Extracts from the Report of the International Commission of Inquiry to investigate all alleged violations of international human rights law in the Libyan Arab Jamahiriya directly relevant to the use of cluster munitions in Libya:
With regard to the use of weaponry, the commission is concerned that the Libyan authorities have not been making appropriate and precautionary assessments which would, in the commission’s view, militate against the use of weapons such as mortars in densely populated urban areas. The commission is also concerned about reports of the use of weapons such as expanding bullets, cluster munitions and phosphorous weapons in highly populated areas. Further investigation, however, including forensic analysis, would be needed to confirm the use of these ammunitions.
With regard to allegations concerning the conduct of hostilities by the North Atlantic Treaty Organization (NATO), the commission is not in a position at this stage to assess the veracity of the information received concerning indiscriminate attacks on civilians. The commission has not, however, seen evidence to suggest that civilians or civilian objects have been intentionally targeted by NATO forces, nor that it has engaged in indiscriminate attacks.
Finally, the commission feels that, at this stage, it is not in a position to identify those responsible, as requested by the Human Rights Council in the resolution establishing its mandate.
The commission, in view of the time frame within which it has had to complete its work, and considering the gravity and the complexity of the situation, recommends that the Human Rights Council remain seized of the situation by extending the mandate of the commission or by establishing a mechanism with the ability to continue the necessary investigations into both the human rights and humanitarian law situations in the Libyan Arab Jamahiriya for a period of one year.
185. Cluster munitions. The Commission is aware of reports of the use of cluster munitions by pro-Government forces in their attempt to regain control of the besieged city of Misrata. On 15 April 2011, HRW reported that Government forces had fired cluster munitions in residential neighborhoods of Misrata further specifying that the cluster munitions were Spanish produced MAT 120mm mortar projectile, which open in mid-air and release 21 submunitions over a wide area.241 Other independent sources including Amnesty International have confirmed the incident and stated that Spain sold such munitions to Libya in 2007. Further investigation, including military and forensic pathologist expertise is, however, required to confirm or deny the usage of cluster munitions.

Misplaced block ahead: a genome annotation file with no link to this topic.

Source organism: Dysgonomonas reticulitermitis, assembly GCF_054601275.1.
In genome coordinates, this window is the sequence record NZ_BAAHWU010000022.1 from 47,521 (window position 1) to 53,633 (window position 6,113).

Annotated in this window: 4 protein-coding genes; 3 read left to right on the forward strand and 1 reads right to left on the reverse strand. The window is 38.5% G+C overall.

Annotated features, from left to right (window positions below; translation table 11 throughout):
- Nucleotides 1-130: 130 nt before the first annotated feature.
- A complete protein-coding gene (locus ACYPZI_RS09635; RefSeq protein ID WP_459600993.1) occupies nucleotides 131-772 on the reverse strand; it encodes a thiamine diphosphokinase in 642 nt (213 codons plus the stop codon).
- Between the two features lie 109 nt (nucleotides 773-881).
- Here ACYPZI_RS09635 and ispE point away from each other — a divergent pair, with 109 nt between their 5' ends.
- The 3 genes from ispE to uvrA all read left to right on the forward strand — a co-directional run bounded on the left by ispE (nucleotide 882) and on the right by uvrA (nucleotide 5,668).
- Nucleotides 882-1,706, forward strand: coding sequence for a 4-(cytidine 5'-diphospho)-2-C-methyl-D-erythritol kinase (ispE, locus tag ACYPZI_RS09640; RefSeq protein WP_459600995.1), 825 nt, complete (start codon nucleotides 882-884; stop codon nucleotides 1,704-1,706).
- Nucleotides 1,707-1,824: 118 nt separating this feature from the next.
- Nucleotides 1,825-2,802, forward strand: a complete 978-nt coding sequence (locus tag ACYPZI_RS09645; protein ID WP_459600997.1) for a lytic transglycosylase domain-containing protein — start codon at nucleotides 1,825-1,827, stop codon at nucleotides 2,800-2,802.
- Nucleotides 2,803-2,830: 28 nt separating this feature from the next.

241 Upon exploding on contact with an object, each submunition disintegrates into high-velocity fragments to attack people and releases a slug of molten metal to penetrate armored vehicles. Human Rights Watch, “Libya: Cluster Munitions Target Misrata,” 15 April 2011, available from
188. Mortars: Based upon the facts available to it, the Commission believes that Government forces of Libya utilized mortars in their attacks on Misrata and Zintan. Mortars are weapons that kill or maim whoever is within the impact zone after they explode and they are unable to distinguish between combatants and civilians. A decision to deploy them in a location where a large number of civilians is likely to be present, is a decision that a commander should know will result in the death and/or and injuries of some of those civilians.
189. From the information available to it, the Commission is concerned that the Libyan authorities have not been undertaking appropriate and precautionary assessments which would, in the Commission’s view, militate against the use of weapons, such as mortars, in densely urban areas. The Commission is also concerned about reports of the use of weapons such as expanding bullets, cluster munitions or phosphorous weapons within highly populated areas. Further investigation, however, including forensic analysis would be needed to confirm the usage of these ammunitions.